Tag Archives: China-US Relations

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U.S. Election and Its Impact on China
Despite a history of China-bashing during US presidential elections, other concerns are capturing the attention of candidates and voters this year. That could make preserving the equilibrium between China and the US easier this time around, if the will is there in both capitals.
China-US Relationship in 2015
The success of the climate conference in Paris clearly shows that dialogue between Washington and Beijing can be serious and productive. There are new challenges in the year ahead, with elections in both Taiwan and the US, but the bilateral relationship is so important for international peace and security in the 21st century that we cannot afford to let it drift.
Representatives of the USA and China shake hands
Head Tides Won’t Set Back Sino-U.S. Ties
From the Iran nuclear deal to the climate agreement in Paris, a new level of cooperation between Beijing and Washington signals that the pragmatic relationship dating from the Nixon administration is not threatened by changes in international conditions. A consensus is taking shape among celebrities, ordinary citizens, leaders and strategists in both countries that China and the US should not change their course of engagement and cooperation.
Why President Carter Is Popular in China
As the President of the United States while relations between the U.S. and China normalized, former President Jimmy Carter has enjoyed popularity among Chinese. However, it is his profound understanding of Chinese systems that maintains his appeal.
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US Should Recognize Times Are Changing
If Washington embraces cooperation instead of pursuing rivalry, all partners can harvest good results, and the US can still be a powerful partner. Why not do so?
USS Lassen went on patrol around the disputed Spratly archipelago. Photograph: Us Navy/Reuters
Washington Needlessly Escalates South China Sea Crisis
On October 27, the U.S. Navy sent the guided-missile destroyer USS Lassen on a “freedom of navigation” patrol within 12-miles of a man-made islands.in the Spratly chain. Carpenter argues that there are less confrontational ways to pursue that objective without the kind of “in your face” challenge.
Proper Mutual Assurance of Freedom of Navigation
Washington should talk to Beijing to establish their mutual respect for international law, instead of sending a warship so close to China’s islands, no matter if such rocks are natural or artificial.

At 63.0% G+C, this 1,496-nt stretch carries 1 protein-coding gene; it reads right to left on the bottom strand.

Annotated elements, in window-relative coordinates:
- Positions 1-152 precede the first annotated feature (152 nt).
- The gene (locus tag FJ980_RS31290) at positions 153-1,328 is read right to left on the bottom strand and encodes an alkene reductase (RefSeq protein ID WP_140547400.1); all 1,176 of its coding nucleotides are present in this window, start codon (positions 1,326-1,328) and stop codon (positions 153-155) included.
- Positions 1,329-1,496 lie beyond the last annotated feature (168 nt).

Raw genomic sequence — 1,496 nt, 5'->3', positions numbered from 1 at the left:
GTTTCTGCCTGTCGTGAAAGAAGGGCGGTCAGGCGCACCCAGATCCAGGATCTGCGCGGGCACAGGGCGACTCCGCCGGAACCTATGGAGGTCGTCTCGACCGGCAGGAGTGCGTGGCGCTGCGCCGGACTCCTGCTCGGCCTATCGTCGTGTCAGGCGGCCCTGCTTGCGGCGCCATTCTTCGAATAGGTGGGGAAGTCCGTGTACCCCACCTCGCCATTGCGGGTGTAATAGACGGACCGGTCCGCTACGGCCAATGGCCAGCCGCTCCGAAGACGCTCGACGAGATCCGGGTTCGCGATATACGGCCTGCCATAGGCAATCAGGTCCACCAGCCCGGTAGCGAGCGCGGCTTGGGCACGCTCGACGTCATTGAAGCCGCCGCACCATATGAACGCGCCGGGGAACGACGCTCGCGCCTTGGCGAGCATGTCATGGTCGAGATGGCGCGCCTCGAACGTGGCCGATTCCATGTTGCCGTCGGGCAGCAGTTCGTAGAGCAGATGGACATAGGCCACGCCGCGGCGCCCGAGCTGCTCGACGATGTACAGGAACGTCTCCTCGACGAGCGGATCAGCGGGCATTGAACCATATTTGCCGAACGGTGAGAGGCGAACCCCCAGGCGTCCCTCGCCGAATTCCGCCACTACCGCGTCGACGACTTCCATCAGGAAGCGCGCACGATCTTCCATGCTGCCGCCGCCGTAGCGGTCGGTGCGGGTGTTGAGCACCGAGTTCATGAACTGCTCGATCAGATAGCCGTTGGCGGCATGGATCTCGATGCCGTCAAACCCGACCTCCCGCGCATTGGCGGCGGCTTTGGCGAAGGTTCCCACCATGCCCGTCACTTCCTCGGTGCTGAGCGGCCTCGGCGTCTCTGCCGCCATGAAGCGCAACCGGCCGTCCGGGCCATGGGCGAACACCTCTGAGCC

U.S. Provocative Act in South China Sea
The US has started a new series of games with China by sending its guided missile destroyer USS Lassen within 12 nautical miles of China's isles in the South China Sea.
internet
First (and Last) Line of Cyber Defense
It may be too premature to argue that the China-U.S. cyber-agreement has failed. The vagueness of the agreement needs to be followed up with specific cooperation, like a cooperative agreement between both nations’ Computer Emergency Response Teams (CERTs), which are the first (and last line) of defense in protecting a country’s critical information infrastructure from cyberattacks.
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China-U.S. Competition for Strategic Partners
By re-engaging with its neighbors, especially American allies, in a formal alliance system, China would set up the function of preventative cooperation. That would help to maintain regional peace and security.
Asia-pacific
“New Model” Seeks to Redefine U.S.-China Ties
Beijing and Washington need to do is think of ways to translate the important agreements reached at the top level into reality. Beyond grand declarations, the “new model” needs to utilize a broad-based policy-making network that involves cyber and climate experts.
China-U.S. Relations Thrive in the Big Picture
Their economies have never been more interdependent, and many global and regional key issues hinge on their collaboration. Simply put, the two powers just cannot afford to head into a zero-sum game due to their increasing convergence of interests.
Trust in a Troubled Relationship
The China – U.S. relationship is like a troubled marriage. A long-term commitment, to be sure, but there are problems to work out, which often proves difficult because there is a lack of trust. At that point, what’s important is communication so we can resolve our differences and strengthen the relationship for a more optimistic future. That clearly was the purpose of President Xi Jin Ping’s recent visit to the United States.
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Dealing with Our Differences
China and US quite naturally have differences, because we have different history, culture and political systems -- and we are in different stages of development. The challenge is to recognize those differences and respect them, but not let them dominate the bilateral relationship.
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Beijing-London Embrace: Not Bad News for the U.S.
Accelerated interaction between China and the UK, one a big emerging country the other a seasoned world power, will present another case of successful big-country cooperation. Bilateral cooperation could not exist unless it is win-win, an example for a changing world order.
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